Medical Equipment Safety


Patient safety is our primary concern when it comes to medical equipment. But with modern, connected equipment, a few threats have emerged that not only put patient safety at risk but also patient information which can lead to monetary penalties enforced by the Office for Civil Rights (OCR ) .

Medical equipment can be hacked in ways that can leak medical information onto the Internet or make a tumor appear in an image that isn’t really there. Luckily, very few devices have been the target of these types of attacks. But there’s more to medical equipment security than just protecting them from nefarious hackers.

For instance, think about a navigation computer found in many CT rooms today. These devices utilize cutting-edge graphics hardware to render internal structures. But they can also be used to render Call of Duty in a sixteen-year-old’s LAN-party gaming room for his buddies. To most people walking past the device, it’s just a computer. But to our example miscreant gamer, we can imagine what could be running through his head: I can have more friends over at my house. There’s no way I could afford that $4,000 computer on my own. This is a hospital with deep pockets. They probably have insurance on this. If they cared, there would be cameras all over the place. They would have locked it down. They’re practically begging for this to be stolen. They won’t even miss it. Yoink!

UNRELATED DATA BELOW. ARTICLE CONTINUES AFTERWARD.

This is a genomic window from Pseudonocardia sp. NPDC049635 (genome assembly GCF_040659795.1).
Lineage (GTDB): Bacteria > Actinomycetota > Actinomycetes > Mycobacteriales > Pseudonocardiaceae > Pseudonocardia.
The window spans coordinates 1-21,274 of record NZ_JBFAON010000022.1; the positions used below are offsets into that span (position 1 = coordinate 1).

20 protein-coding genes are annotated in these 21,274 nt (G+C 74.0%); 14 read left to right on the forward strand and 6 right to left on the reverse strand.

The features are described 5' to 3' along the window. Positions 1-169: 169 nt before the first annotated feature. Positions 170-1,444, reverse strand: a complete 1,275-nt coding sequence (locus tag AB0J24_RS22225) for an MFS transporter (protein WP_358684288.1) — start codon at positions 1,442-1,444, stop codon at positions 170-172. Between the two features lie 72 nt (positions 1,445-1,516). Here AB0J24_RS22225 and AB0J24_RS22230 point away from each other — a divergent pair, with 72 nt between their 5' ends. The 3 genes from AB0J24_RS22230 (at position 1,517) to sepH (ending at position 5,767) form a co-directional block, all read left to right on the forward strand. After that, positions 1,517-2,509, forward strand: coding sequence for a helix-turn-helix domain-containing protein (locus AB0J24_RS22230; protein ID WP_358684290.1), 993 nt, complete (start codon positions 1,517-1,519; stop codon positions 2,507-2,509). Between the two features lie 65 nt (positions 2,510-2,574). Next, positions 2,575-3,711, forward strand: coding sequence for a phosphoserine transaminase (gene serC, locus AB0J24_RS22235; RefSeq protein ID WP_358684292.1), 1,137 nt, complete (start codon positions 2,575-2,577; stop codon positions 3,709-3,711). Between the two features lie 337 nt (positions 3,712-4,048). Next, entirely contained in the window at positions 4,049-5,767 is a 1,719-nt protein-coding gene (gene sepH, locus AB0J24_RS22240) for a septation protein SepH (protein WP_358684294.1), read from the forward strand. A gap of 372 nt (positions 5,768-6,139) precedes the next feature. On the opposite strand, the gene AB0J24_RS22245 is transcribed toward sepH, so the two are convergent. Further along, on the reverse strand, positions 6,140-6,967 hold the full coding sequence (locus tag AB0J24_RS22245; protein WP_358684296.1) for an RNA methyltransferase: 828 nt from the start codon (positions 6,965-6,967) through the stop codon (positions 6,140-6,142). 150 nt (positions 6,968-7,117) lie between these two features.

And just like that, the device is gone. He’s probably reformatted the machine and playing games on it, but you don’t know for certain if he’s selling patient information. And when you get asked about it, the laptop may have had hundreds, even thousands of records on it. So you’re forced to call the OCR. And then they ask you what you did to protect it from theft. And you don’t have an answer.

The OCR fines based on how much you tried to protect your patients’ information. And in this situation, you didn’t. So they dole out the maximum fine.

A similar situation happened at Lahey Hospital and Medical Center in 2017. They agreed to pay $850,000 – more than $1,400 per stolen record. Their case was supposed to be a lesson to everyone in healthcare: I need to protect and document my efforts to protect my PHI on my medical equipment. But across the nation, most have still not heard this three-year-old message. And so the OCR continues to fine hospitals the maximum amount when hospitals fail to enact a risk analysis process and respond to found risks.

How is your facility dealing with medical equipment security? If you’re behind the curve, CE-Tech can help you catch up, and fast.

Written by: Ben Archambault, CE/IT Operations Manager